They key to a good solar installation is ensuring you use a Clean Energy Council (CEC) approved installer and, if possible, have an independent body (e.g. a sustainable energy solution provider) review your electricity bills to ensure the right size solar system is being proposed. Many installers will suggest the biggest possible system for the available roof space which can quite often lead to an overspend of capital that won’t provide any additional benefit.
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Generally, the process from initial site inspection to installation can be achieved in a month but it all depends on installer and product availability. We’ve seen some extended wait times for particular panels and inverters but your solar company will be your best guide for confirming installation timeframes from start to finish.
All solar systems need to be approved by the electricity distributor in your state or territory before being installed. Your installer should apply to your local electricity distributor on your behalf to gain approval before proceeding with installation and should provide you with confirmation of this approval. Your installer will also assist in notifying your current electricity retailer that you are installing solar so they can credit you for any excess solar generated electricity that is fed to the grid (i.e. feed in tariff).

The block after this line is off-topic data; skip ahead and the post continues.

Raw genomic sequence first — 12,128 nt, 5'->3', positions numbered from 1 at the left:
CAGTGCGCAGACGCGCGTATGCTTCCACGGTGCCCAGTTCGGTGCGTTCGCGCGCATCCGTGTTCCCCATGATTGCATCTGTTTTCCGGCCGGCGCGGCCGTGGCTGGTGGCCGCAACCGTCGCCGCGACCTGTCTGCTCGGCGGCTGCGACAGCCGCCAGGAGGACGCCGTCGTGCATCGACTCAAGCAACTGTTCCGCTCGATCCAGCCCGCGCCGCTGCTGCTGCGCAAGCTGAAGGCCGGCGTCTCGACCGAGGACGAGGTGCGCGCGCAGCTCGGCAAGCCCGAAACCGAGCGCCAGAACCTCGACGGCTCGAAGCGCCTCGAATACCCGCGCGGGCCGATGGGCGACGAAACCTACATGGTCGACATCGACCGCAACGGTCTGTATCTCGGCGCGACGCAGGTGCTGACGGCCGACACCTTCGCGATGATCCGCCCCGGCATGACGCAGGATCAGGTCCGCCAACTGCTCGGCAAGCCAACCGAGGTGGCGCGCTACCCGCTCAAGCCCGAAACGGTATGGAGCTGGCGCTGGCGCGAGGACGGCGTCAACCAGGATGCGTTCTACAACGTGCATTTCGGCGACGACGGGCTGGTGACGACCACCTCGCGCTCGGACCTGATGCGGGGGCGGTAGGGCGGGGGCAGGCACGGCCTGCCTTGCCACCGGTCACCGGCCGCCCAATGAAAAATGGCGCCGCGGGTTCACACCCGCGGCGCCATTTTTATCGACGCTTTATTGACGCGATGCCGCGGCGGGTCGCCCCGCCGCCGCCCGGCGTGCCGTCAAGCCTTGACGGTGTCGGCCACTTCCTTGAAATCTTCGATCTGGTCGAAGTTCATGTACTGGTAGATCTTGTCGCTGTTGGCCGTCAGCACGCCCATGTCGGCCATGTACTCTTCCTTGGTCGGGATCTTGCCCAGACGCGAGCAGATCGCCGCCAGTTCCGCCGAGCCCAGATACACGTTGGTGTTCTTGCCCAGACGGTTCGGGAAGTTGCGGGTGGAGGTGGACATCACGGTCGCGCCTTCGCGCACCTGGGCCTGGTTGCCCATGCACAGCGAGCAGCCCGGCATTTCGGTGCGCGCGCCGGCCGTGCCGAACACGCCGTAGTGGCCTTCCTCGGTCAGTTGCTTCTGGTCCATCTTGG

The cost of solar installation depends on several factors including roof accessibility, roof structure type, cable run length from the panels to inverters etc. There are also many types of panels and inverters to choose from which impact the overall system cost. The general rule of thumb is that most commercial solar installations will cost around $1000 – $1500 per kilowatt (kW) after the Federal Government’s small-scale technology certificate (STC) rebate has been applied. This means a 10kW system should typically cost around $10,000 – $15,000.
Solar installations are relatively straight forward. They can generally be installed in one day by a team of installers but it depends on the complexity of installation (i.e. access to roof etc.).